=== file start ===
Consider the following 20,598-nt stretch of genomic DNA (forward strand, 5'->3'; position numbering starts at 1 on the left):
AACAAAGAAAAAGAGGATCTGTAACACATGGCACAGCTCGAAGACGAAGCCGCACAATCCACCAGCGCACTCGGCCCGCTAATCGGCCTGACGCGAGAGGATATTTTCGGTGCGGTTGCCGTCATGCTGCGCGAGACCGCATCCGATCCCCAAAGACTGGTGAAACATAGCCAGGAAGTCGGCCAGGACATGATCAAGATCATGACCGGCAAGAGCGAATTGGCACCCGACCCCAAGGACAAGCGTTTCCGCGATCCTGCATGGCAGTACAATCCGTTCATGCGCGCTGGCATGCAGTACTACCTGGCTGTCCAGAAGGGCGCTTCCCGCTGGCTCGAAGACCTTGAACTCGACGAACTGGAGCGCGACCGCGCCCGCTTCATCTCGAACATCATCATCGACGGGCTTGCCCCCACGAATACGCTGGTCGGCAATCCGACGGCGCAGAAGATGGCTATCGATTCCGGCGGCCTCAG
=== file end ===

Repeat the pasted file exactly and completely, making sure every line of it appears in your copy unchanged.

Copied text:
Consider the following 20,598-nt stretch of genomic DNA (forward strand, 5'->3'; position numbering starts at 1 on the left):
AACAAAGAAAAAGAGGATCTGTAACACATGGCACAGCTCGAAGACGAAGCCGCACAATCCACCAGCGCACTCGGCCCGCTAATCGGCCTGACGCGAGAGGATATTTTCGGTGCGGTTGCCGTCATGCTGCGCGAGACCGCATCCGATCCCCAAAGACTGGTGAAACATAGCCAGGAAGTCGGCCAGGACATGATCAAGATCATGACCGGCAAGAGCGAATTGGCACCCGACCCCAAGGACAAGCGTTTCCGCGATCCTGCATGGCAGTACAATCCGTTCATGCGCGCTGGCATGCAGTACTACCTGGCTGTCCAGAAGGGCGCTTCCCGCTGGCTCGAAGACCTTGAACTCGACGAACTGGAGCGCGACCGCGCCCGCTTCATCTCGAACATCATCATCGACGGGCTTGCCCCCACGAATACGCTGGTCGGCAATCCGACGGCGCAGAAGATGGCTATCGATTCCGGCGGCCTCAG